New high school football season brings hope, challenges while teams pursue state titles

Posted Sept. 04, 2014, at 12:03 p.m.
Bangor High School football head coach Mark Hackett.
Gabor Degre | BDN
Bangor High School football head coach Mark Hackett. Buy Photo

The 2014 high school football season begins this weekend with great optimism in some quarters and justifiable concerns elsewhere.

Optimism reigns within programs with realistic championship aspirations, those hoping to experience celebrations similar to those enjoyed last year by Bonny Eagle of Standish (Class A), Cony of Augusta (Class B), Leavitt of Turner Center (Class C) and Oak Hills of Wales (Class D).

There’s also optimism in both Houlton, which this year returns varsity football to Aroostook County for the first time in more than six decades, and along the midcoast at Medomak Valley of Waldoboro, which is continuing to build momentum toward gaining its own varsity status by playing a full LTC exhibition schedule.

But at least a handful of programs in Eastern Maine are struggling with low participation rates, rosters numbering in the 20s that in individual cases may represent a short-term blip or a longer-range battle for program stability.

But no matter the numbers, all teams begin the season with the same dream — competing for a state championship.

The Class C state final is scheduled for Friday, Nov. 21, at the University of Maine in Orono, with the A, B and D finals to follow the next day at Fitzpatrick Stadium in Portland.

The road to those destinations begins with Week 1.

Bangor Rams at Edward Little Red Eddies, 7 p.m. Friday: Both teams qualified for postseason play last fall in the initial season of the revised Class A ranks under the state’s new four-class football format.

Bangor reached the Eastern A semifinals before being ousted by Cheverus of Portland, while Edward Little was a quarterfinalist.

Bangor is expected to rely heavily on its front line and the rushing duo of fullback Logan Hamer-Nagle and tailback Dane Johnson, while Edward Little counters with a spread offense.

“They’re wide open, throwing the ball everywhere,” said 14th-year Bangor coach Mark Hackett. “They do a little pistol, little shotgun, and then they run the ball at you.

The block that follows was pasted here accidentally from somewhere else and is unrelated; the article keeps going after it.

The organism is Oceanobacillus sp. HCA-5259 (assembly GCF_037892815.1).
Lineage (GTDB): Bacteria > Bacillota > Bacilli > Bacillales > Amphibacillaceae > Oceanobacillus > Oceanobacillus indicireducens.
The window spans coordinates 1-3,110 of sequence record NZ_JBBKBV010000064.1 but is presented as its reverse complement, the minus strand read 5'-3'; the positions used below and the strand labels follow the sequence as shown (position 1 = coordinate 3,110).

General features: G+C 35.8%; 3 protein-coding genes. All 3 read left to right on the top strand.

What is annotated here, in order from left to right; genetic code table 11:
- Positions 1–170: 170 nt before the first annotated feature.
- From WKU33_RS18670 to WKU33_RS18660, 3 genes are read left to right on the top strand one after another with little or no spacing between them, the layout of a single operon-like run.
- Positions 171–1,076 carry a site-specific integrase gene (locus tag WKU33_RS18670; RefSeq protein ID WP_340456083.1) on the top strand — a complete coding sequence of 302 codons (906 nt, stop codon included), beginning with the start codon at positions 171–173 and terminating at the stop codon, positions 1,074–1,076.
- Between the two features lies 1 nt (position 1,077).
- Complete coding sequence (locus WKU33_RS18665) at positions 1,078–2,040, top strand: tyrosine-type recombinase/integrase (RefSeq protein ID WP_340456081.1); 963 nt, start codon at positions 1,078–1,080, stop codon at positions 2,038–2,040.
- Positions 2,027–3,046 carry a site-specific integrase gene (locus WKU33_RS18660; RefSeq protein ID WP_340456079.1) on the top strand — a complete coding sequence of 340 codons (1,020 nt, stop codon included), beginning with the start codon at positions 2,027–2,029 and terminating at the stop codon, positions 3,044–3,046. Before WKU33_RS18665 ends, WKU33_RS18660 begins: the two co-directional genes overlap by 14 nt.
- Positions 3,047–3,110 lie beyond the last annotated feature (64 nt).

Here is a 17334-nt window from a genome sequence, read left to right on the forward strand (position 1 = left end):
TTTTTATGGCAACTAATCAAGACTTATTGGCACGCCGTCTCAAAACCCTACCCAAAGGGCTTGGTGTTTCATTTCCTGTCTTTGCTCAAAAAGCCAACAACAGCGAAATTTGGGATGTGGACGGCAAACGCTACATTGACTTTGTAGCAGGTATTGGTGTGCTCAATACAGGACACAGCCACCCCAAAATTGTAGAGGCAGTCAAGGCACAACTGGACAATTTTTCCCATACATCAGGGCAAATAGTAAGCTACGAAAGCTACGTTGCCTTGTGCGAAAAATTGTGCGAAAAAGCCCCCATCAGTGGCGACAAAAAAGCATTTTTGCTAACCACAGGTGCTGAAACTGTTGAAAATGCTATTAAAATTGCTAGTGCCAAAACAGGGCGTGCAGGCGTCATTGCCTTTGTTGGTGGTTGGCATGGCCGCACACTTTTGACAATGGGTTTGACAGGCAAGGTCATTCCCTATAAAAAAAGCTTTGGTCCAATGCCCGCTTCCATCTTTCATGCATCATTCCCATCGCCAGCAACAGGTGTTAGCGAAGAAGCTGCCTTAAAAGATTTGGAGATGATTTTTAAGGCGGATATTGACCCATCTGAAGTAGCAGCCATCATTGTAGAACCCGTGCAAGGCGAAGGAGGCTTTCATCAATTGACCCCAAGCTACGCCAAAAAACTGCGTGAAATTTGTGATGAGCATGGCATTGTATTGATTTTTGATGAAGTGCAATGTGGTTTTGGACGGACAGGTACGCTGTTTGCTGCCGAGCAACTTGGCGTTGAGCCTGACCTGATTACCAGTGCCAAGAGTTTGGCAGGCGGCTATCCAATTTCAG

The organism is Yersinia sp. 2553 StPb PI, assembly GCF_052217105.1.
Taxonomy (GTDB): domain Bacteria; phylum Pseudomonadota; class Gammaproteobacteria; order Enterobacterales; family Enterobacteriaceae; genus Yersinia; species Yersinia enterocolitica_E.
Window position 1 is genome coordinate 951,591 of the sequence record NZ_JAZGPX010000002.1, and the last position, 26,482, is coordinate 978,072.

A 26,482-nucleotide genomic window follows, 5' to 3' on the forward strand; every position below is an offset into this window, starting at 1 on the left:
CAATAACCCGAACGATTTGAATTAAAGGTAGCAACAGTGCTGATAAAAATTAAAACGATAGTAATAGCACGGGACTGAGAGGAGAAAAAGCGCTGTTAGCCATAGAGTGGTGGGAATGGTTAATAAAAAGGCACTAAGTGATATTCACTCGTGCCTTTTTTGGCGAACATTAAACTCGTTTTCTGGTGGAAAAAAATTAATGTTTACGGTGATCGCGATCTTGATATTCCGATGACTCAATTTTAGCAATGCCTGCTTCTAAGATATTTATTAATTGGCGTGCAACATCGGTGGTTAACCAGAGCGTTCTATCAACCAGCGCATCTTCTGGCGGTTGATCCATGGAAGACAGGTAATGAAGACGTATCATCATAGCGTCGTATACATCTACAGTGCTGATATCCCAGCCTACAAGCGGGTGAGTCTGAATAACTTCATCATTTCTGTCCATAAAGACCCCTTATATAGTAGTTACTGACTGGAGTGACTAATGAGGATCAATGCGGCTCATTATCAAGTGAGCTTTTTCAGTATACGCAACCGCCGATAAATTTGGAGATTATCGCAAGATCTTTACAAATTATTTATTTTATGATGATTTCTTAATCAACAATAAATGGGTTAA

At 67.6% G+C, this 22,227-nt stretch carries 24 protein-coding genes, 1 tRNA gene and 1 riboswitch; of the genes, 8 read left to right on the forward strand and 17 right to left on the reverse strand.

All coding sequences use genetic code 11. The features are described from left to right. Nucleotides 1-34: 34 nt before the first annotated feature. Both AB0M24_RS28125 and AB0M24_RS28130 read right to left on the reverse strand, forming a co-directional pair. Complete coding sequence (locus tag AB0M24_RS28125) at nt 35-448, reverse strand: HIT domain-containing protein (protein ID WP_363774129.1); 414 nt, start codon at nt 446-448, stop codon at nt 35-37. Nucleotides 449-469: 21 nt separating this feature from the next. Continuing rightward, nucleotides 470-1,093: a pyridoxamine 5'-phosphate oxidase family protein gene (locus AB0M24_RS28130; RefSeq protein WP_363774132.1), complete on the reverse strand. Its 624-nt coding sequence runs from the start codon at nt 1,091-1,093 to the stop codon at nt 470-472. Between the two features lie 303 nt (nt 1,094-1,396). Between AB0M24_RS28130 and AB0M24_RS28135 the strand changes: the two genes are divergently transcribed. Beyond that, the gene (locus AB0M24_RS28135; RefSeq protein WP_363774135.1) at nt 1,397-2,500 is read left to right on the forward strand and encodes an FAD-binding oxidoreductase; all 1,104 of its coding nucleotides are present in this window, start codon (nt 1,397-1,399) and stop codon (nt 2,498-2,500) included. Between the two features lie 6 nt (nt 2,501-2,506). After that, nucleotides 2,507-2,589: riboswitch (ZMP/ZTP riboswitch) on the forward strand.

“It’s a good test for us. We’ll know more about how our strength is going to fare against quicker teams after Friday night.”

Mt. Blue Cougars at Hampden Academy Broncos, 7 p.m. Friday: When these teams met in last year’s season opener, it was a mismatch as Mt. Blue raced out to a 28-0 lead en route to a 49-20 victory at Farmington.

For the Broncos, at least, the memory lingers.

“We have some guys who are still upset about how we played them last year,” said second-year Hampden coach Kevin Canty, “which is a good thing because it shows me as a coach that it means something to them.”

Mt. Blue welcomes new coach Jim Aylward, who guided Mountain Valley of Rumford to four state titles and seven regional championships over 25 seasons.

Aylward’s presence on the sidelines may present a defensive challenge for Hampden, as Aylward’s Mountain Valley teams ran the wing-T while Mt. Blue employed a spread formation under now-retired coach Gary Parlin.

“I expect the unexpected from them,” said Canty, whose team will counter with its own spread formation. “We’re preparing for the spread, we’re preparing for the wing-T. I do know one thing, it’s going to be exciting Friday night.”

Brewer Witches at Brunswick Dragons, 7 p.m. Friday: Brewer plays its first game under new coach Nick Arthers, who guided Old Town to a Class C playoff berth in his second year with the Coyotes last fall.

Arthers’ debut on the Witches’ sideline will be no easy task. Brunswick reached the Eastern B final last fall, and while the Dragons are less experienced at the line of scrimmage this year, they boast a powerful rushing tandem in 240-pound fullback Alex Bandouveres and tailback Will Bessey.

“They’ve got a pretty good team with their two running backs,” said Arthers. “It’s going to be a test for us and we’re going to really see where we’re at and see what’s in store because a lot of people are talking about Brunswick being one of the better teams in Class B.”

Foxcroft Academy Ponies at Waterville Purple Panthers, 1 p.m. Saturday: Two teams expected to contend for upper-echelon finishes in Eastern Maine Class C square off in this matinee matchup.

Waterville, an Eastern C finalist last fall, has a new coach in Matt Gilley but will continue to rely on its strength across the line of scrimmage and a ground game paced by senior Dan Pooler.

Foxcroft also boasts a fairly veteran team, and the Ponies have opened up their offense to create space for several playmakers, particularly junior wideout Hunter Smith — the son of former University of Maine basketball star Dean Smith — and senior halfback Peter Boyer.

“It’s a huge task,” said Foxcroft coach Danny White of his team’s Week 1 challenge. “They’re a very physical team and we’re going to have our hands full, no doubt about it.

“On both sides of the ball they’re going to be bigger than us. We just hope we can use our speed and athleticism and keep the offense fluid and maybe keep them on their heels. It’s a tough task, but the kids will be up for it.”

 

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